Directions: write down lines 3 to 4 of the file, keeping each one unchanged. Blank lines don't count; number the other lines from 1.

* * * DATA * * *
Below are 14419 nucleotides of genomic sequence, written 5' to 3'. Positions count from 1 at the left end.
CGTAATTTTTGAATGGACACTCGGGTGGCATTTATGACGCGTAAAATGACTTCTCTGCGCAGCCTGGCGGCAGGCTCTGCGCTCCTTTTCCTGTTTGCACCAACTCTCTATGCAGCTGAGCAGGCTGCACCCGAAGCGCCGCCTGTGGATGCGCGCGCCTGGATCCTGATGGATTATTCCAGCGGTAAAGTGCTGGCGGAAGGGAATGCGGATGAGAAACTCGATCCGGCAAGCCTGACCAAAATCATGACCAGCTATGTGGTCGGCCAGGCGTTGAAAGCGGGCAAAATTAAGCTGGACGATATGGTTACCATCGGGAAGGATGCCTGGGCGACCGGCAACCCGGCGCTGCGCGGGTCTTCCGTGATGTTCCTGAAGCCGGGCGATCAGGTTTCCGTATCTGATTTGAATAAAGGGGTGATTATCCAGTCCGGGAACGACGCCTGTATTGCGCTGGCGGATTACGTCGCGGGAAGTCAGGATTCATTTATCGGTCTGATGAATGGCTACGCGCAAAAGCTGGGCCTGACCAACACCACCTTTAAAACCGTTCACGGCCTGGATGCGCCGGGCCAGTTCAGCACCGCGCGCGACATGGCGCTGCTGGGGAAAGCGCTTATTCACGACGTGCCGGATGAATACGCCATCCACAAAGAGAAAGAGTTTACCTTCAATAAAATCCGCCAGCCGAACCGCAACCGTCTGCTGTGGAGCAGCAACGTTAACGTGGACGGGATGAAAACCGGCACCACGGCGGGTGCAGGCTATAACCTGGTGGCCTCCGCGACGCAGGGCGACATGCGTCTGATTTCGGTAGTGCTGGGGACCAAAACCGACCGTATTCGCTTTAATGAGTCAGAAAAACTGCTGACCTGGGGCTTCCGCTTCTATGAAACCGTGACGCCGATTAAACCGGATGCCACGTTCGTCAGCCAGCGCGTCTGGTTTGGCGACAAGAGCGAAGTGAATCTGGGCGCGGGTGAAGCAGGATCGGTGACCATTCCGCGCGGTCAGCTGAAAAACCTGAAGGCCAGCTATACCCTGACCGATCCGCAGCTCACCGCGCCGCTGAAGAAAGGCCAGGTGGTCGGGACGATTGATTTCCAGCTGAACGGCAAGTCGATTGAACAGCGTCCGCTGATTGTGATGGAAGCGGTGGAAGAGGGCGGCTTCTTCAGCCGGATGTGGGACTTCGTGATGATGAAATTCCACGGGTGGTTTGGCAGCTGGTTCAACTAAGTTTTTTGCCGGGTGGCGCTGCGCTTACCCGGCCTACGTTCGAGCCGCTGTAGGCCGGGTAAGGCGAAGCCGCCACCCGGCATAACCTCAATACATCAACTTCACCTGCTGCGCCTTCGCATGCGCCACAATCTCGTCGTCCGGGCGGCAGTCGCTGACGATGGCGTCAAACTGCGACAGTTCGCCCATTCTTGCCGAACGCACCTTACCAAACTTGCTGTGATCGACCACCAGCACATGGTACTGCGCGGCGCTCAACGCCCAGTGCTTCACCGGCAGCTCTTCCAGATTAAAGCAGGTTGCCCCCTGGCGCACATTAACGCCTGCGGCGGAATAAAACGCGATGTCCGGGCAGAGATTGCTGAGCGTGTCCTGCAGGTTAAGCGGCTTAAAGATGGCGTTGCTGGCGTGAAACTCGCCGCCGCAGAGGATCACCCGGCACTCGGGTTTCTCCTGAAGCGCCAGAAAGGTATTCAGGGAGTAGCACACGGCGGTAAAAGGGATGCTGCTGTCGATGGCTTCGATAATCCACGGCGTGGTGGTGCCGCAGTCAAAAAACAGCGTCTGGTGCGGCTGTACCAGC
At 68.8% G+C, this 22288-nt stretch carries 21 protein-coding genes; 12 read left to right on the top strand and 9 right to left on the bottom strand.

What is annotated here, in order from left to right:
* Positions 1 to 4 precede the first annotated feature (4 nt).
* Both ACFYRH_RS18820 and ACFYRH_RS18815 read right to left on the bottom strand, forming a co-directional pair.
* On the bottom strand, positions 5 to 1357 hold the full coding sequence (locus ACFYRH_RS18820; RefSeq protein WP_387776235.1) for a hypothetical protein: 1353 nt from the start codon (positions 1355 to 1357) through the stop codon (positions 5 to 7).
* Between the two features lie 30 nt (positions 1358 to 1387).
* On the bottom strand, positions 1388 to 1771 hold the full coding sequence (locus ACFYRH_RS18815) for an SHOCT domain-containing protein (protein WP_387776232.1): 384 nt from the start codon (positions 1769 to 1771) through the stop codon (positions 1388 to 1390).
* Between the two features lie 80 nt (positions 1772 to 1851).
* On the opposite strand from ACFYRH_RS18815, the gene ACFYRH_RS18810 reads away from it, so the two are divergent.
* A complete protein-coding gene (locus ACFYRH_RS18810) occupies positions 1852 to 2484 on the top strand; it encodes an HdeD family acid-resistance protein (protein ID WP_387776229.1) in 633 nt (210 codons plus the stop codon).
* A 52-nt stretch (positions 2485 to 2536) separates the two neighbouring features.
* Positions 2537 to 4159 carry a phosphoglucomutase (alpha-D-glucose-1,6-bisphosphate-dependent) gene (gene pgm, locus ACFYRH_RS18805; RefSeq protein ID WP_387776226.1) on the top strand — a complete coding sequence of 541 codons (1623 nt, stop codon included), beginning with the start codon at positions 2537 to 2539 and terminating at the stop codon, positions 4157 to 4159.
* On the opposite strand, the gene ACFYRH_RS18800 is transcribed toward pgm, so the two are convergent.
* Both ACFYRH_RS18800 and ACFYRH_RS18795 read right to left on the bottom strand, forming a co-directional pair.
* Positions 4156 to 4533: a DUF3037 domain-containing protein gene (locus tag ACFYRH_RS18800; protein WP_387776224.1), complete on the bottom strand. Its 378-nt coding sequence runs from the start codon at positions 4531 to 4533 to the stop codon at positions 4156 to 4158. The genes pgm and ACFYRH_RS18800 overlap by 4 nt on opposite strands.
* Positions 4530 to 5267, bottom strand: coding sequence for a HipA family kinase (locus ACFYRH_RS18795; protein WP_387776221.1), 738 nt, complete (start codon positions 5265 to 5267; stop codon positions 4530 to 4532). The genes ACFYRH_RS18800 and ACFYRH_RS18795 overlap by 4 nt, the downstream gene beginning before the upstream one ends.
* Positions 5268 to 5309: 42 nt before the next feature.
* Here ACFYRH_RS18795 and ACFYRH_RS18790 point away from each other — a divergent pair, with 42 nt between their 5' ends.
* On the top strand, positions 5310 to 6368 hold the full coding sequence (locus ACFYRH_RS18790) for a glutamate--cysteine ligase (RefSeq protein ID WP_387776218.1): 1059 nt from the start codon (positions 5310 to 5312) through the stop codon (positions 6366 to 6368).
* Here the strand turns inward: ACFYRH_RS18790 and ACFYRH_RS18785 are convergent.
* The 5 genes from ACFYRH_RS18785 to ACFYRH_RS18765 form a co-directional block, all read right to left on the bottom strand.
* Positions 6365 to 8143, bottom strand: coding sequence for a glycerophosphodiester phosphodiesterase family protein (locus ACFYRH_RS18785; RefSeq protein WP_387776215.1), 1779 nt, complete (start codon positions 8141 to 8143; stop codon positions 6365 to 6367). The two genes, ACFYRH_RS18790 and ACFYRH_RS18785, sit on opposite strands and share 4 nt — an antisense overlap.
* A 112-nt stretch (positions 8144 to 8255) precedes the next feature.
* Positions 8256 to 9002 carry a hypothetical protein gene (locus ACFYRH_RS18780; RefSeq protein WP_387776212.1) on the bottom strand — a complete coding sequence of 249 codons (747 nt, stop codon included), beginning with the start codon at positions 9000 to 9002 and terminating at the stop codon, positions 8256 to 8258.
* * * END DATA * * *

At 68.8% G+C, this 22288-nt stretch carries 21 protein-coding genes; 12 read left to right on the top strand and 9 right to left on the bottom strand.

What is annotated here, in order from left to right: